The presence of Calosoma sycophanta can help regulate outbreaks of gypsy moths by consuming gypsy moth larvae. Gypsy moths can be devestating to trees as their larvae consume huge amounts of plant material every year. (Mahr, 2001)
Calosoma sycophanta does not have a negative economic influence on humans.
Calosoma sycophanta has no special status.
Calosoma sycophanta was introduced to the United States in 1906 from Europe. This beetle was intentionally released near Boston, MA, in order to control outbreaks of the gypsy moth, Lymantria dispar -also introduced from Europe. (Klots and Klots, 1959)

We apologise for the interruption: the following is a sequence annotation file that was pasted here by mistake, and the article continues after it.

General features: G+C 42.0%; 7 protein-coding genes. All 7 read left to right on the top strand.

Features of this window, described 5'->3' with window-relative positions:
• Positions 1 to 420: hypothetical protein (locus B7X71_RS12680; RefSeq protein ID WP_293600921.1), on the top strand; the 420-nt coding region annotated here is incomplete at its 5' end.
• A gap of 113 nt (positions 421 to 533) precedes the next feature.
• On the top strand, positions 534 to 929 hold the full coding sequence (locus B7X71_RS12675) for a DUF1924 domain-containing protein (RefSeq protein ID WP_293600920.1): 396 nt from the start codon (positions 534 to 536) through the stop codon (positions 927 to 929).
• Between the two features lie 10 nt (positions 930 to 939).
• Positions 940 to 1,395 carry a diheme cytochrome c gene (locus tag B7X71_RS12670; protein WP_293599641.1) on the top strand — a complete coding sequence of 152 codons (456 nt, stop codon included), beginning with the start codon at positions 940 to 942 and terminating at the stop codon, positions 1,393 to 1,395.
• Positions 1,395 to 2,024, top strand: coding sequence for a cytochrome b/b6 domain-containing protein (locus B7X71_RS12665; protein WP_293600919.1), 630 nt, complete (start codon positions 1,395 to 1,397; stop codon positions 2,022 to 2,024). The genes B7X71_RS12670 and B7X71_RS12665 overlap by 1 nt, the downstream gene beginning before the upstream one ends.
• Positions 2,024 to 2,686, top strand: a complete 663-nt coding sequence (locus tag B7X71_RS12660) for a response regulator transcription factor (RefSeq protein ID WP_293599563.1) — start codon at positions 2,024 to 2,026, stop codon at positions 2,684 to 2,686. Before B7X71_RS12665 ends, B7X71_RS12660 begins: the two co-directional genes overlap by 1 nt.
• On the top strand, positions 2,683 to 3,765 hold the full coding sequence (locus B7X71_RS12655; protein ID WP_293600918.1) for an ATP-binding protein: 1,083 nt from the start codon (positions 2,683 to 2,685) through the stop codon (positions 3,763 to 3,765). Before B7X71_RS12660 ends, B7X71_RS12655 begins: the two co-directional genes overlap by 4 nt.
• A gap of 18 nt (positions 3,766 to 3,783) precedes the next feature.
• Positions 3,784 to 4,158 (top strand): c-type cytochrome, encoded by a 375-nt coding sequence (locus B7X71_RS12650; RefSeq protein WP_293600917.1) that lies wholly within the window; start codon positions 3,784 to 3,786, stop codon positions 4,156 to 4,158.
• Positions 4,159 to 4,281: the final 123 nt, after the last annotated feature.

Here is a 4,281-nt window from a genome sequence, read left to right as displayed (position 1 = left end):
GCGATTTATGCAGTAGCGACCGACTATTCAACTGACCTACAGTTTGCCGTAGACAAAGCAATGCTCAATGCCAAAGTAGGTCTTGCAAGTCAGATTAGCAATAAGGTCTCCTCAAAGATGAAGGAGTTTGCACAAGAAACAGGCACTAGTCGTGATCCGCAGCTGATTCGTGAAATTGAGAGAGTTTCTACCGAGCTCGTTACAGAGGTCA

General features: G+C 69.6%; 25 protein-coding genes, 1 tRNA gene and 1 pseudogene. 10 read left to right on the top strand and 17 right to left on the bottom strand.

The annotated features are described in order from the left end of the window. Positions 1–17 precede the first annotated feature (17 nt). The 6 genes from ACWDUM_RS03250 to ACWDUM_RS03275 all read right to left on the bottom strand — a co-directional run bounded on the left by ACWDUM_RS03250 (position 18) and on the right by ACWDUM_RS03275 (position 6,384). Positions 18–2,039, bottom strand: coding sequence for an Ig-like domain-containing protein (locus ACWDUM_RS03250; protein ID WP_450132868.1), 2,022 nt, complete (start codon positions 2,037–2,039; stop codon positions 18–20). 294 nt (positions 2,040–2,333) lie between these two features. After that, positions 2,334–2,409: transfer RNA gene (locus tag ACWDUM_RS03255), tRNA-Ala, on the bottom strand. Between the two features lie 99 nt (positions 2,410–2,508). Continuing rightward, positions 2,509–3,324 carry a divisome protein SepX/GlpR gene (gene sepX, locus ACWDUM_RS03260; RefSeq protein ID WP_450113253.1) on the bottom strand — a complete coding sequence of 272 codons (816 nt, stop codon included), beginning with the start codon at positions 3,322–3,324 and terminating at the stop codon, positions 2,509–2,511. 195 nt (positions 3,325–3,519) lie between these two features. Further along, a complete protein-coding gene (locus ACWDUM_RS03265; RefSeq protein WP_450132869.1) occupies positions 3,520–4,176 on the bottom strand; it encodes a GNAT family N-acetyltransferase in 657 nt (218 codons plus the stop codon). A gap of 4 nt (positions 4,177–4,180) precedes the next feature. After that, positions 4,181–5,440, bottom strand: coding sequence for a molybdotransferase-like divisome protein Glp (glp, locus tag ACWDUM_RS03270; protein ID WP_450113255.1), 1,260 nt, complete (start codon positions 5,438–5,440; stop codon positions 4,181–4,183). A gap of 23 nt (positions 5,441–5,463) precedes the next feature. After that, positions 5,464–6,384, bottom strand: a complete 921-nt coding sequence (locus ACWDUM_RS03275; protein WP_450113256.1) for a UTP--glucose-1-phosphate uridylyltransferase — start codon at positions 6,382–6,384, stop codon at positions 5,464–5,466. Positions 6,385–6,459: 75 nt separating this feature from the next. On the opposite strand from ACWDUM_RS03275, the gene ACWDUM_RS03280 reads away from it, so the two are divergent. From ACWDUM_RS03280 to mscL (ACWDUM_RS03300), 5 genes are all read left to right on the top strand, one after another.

Sara Diamond (editor), Animal Diversity Web.
Harvey Liu (author), Southwestern University, Stephanie Fabritius (editor), Southwestern University.
living in the Nearctic biogeographic province, the northern part of the New World. This includes Greenland, the Canadian Arctic islands, and all of the North American as far south as the highlands of central Mexico.
living in the northern part of the Old World. In otherwords, Europe and Asia and northern Africa.
living in landscapes dominated by human agriculture.
having body symmetry such that the animal can be divided in one plane into two mirror-image halves. Animals with bilateral symmetry have dorsal and ventral sides, as well as anterior and posterior ends. Synapomorphy of the Bilateria.
an animal that mainly eats meat
animals which must use heat acquired from the environment and behavioral adaptations to regulate body temperature
union of egg and spermatozoan
forest biomes are dominated by trees, otherwise forest biomes can vary widely in amount of precipitation and seasonality.